Mayor's crime initiative called late and non-inclusive by neighborhood leaders

Months before Houston Mayor Sylvester Turner announced his anti-crime initiative, members of the Houston Super Neighborhood Alliance were pleading with the City for law enforcement intervention and meaningful collaboration with impacted citizens.

Their reason - a rapidly eroding quality of life due to widespread fear.

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"I think people are terrified to just go walk the dog. They are terrified to go to the grocery store for 30 minutes because they are afraid they are going to come out and be assaulted just getting in the car, just putting the groceries in the car," said Stacie Fairchild, who leads the Alliance's crime reduction committee.

Fairchild calls the Mayor's latest effort far "too late" and lacks meaningful input from the everyday citizens her group represents.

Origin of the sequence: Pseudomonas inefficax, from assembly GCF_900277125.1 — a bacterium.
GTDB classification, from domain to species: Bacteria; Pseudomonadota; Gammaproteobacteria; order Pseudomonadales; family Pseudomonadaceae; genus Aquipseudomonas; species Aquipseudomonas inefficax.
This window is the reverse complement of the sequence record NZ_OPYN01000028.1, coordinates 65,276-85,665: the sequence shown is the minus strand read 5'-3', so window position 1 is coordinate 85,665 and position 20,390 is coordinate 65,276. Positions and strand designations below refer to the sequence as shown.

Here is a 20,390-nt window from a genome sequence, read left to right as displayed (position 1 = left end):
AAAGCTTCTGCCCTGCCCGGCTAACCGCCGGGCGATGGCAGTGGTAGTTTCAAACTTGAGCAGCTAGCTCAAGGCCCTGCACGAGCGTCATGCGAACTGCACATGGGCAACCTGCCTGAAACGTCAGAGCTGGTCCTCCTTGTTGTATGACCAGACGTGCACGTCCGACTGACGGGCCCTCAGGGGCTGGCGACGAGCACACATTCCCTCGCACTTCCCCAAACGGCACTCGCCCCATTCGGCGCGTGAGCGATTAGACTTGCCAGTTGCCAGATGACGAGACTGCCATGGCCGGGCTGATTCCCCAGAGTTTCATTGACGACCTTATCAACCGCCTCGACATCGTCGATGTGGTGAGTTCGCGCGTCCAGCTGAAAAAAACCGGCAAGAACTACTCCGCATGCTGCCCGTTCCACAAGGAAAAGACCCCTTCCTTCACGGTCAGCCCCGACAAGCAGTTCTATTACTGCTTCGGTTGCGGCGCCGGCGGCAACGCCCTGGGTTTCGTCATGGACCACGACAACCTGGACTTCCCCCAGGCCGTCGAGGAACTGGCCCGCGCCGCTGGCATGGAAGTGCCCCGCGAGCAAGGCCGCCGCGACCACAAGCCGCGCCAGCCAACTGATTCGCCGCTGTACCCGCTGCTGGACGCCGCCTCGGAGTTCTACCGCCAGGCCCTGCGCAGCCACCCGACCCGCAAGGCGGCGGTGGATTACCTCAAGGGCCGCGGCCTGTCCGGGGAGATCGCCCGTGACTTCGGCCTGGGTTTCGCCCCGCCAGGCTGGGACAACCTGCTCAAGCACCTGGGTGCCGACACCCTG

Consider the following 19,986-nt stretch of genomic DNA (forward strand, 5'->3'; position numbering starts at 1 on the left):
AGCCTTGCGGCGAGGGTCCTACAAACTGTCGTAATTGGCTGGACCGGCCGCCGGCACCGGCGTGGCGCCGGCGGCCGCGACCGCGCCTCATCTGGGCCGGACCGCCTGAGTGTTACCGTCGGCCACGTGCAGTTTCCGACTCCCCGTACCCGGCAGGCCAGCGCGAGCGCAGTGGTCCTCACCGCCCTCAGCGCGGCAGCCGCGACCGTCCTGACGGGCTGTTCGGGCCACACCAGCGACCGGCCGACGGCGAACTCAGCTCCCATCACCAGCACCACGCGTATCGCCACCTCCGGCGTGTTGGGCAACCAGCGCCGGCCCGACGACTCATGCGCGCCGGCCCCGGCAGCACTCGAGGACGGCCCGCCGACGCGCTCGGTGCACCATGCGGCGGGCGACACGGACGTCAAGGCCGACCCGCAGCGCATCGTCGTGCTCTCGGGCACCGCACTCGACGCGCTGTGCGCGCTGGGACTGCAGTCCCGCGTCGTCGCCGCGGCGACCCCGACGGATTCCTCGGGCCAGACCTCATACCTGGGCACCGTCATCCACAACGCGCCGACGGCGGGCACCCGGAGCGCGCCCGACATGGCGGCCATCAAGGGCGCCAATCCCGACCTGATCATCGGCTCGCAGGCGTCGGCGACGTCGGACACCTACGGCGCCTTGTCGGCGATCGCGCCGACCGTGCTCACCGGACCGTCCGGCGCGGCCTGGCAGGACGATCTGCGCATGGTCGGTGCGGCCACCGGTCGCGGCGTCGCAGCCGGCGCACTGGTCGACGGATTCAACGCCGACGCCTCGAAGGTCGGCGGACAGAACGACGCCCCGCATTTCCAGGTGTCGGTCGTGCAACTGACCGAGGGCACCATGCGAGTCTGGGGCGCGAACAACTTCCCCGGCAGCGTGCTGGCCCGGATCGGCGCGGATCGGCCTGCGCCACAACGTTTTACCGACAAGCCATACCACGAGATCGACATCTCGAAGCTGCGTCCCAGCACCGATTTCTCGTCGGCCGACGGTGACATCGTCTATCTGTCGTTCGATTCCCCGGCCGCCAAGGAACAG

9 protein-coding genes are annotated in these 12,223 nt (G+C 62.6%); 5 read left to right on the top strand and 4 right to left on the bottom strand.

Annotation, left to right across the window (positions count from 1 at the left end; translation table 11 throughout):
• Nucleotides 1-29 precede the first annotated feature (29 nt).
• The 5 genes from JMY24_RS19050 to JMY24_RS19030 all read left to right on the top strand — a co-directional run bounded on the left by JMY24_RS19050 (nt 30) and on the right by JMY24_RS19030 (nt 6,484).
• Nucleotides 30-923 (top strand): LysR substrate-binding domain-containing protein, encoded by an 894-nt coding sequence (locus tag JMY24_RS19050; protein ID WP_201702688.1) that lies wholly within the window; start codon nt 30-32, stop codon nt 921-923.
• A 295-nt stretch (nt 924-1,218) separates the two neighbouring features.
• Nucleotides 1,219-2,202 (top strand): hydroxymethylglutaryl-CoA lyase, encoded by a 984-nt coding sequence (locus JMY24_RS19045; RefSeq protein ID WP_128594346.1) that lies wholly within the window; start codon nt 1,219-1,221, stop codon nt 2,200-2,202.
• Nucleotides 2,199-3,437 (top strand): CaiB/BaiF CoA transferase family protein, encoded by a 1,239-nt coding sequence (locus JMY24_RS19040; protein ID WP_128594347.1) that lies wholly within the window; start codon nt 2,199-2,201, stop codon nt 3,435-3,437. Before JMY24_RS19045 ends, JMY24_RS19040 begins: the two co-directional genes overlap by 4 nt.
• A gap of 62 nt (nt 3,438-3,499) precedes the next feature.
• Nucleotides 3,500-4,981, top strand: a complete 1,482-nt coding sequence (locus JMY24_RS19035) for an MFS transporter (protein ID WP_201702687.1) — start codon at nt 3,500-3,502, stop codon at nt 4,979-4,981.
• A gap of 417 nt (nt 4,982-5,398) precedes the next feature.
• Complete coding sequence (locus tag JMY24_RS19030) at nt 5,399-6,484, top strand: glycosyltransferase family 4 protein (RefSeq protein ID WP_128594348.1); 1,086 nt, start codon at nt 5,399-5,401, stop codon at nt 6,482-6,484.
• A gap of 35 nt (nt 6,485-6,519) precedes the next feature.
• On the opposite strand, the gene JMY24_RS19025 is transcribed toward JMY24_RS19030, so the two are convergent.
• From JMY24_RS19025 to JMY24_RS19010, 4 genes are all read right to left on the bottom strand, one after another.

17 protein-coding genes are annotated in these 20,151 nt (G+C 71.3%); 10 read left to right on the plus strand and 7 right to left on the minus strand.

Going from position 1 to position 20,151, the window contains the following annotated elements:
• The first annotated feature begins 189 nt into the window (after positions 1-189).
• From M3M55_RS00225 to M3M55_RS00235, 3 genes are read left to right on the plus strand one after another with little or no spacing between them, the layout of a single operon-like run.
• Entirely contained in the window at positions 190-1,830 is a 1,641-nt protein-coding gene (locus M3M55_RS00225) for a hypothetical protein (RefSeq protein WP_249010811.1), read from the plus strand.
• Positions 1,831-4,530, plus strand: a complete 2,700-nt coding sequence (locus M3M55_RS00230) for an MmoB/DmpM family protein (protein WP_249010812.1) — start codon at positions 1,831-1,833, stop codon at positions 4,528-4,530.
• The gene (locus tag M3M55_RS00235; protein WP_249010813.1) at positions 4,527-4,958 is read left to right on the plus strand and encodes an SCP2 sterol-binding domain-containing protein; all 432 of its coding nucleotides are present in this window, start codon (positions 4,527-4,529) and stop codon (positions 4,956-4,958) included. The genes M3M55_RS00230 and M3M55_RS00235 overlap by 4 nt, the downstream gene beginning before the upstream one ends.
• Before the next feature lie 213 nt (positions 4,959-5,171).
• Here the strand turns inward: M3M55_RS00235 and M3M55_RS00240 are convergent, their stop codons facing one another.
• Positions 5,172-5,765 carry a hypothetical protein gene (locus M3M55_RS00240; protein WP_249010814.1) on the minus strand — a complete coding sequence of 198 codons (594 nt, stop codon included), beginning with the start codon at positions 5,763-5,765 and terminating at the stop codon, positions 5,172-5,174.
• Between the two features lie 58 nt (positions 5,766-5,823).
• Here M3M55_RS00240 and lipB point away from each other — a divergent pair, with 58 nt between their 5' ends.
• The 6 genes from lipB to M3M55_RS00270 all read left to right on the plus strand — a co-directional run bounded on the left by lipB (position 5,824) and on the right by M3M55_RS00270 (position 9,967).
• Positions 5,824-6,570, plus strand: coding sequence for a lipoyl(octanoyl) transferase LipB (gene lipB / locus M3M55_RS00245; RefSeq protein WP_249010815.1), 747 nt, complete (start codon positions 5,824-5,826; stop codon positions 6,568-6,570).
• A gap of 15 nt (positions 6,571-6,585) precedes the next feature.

"I think it has already escalated. We are number one in nation right now for homicides and that is not a good thing...and that's my frustration that the Mayor is not listening to the neighborhoods," said Fairchild.

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Past Super Neighborhood President Juan Sorto says he's dumbfounded as to why Mayor Turner would launch a "holistic" Citywide initiative without inclusion of citizen volunteers on the "frontline" of the fight against neighborhood crime.

"The frustration is - Who is doing what and why are we not being included in the decision-making process?" said Sorto.

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With gunfire and burglary steadily increasing in her Washington Avenue community, Fairchild says the Super Neighborhood Alliance remains ready and willing to partner - as long as city leadership is willing to listen.

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"We don't need to hold press conferences. We just need to get to work," said Fairchild.

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